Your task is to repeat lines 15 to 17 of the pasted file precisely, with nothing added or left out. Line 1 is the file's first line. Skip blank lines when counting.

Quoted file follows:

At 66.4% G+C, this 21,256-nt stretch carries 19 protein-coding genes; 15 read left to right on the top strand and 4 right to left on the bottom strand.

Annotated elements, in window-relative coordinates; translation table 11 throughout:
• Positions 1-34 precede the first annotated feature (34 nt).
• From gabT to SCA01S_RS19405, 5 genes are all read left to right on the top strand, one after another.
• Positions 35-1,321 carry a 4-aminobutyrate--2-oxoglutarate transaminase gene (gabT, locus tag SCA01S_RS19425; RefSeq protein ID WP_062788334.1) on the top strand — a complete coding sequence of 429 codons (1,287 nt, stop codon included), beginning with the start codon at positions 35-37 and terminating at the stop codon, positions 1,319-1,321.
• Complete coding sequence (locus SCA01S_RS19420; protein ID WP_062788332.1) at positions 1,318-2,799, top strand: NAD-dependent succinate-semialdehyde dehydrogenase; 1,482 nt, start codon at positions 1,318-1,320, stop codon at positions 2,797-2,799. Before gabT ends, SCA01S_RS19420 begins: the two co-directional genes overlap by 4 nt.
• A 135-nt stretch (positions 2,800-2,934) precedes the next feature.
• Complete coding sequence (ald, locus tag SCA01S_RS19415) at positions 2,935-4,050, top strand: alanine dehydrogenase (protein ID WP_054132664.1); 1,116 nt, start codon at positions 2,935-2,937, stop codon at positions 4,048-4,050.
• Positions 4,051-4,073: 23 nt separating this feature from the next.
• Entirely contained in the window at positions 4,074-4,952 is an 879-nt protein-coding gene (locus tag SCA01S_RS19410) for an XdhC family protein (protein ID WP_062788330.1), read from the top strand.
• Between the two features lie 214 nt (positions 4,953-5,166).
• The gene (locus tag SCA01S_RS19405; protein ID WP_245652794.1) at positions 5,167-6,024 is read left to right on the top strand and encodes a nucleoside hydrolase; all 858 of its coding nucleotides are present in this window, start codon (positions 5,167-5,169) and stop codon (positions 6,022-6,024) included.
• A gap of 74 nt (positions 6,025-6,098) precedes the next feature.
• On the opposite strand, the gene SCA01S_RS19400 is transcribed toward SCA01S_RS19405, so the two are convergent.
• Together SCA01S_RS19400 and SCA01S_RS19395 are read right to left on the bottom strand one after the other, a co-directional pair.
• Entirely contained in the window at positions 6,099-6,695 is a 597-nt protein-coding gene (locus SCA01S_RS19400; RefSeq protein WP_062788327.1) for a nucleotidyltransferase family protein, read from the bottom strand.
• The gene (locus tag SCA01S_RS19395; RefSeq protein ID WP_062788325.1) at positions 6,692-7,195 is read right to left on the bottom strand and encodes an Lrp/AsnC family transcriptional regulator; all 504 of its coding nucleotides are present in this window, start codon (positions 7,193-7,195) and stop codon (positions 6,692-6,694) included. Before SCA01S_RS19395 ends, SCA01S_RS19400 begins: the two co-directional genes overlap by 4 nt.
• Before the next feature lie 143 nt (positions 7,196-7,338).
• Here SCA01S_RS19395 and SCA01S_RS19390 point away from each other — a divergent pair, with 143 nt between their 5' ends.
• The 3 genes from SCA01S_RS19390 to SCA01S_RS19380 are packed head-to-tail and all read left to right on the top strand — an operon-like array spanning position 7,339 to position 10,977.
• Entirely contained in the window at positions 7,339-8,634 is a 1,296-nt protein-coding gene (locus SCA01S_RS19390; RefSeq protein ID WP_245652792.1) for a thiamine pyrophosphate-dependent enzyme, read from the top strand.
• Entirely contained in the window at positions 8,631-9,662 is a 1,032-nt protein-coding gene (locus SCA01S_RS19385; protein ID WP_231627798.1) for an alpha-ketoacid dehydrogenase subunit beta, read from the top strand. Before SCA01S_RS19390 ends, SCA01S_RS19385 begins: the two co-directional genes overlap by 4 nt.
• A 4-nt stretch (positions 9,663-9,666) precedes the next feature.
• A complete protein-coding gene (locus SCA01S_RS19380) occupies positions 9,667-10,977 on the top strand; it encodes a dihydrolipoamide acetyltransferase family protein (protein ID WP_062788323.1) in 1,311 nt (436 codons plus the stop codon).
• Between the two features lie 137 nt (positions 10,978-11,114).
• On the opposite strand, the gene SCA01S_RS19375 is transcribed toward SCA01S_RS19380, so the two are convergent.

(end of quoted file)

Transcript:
• Together SCA01S_RS19400 and SCA01S_RS19395 are read right to left on the bottom strand one after the other, a co-directional pair.
• Entirely contained in the window at positions 6,099-6,695 is a 597-nt protein-coding gene (locus SCA01S_RS19400; RefSeq protein WP_062788327.1) for a nucleotidyltransferase family protein, read from the bottom strand.
• The gene (locus tag SCA01S_RS19395; RefSeq protein ID WP_062788325.1) at positions 6,692-7,195 is read right to left on the bottom strand and encodes an Lrp/AsnC family transcriptional regulator; all 504 of its coding nucleotides are present in this window, start codon (positions 7,193-7,195) and stop codon (positions 6,692-6,694) included. Before SCA01S_RS19395 ends, SCA01S_RS19400 begins: the two co-directional genes overlap by 4 nt.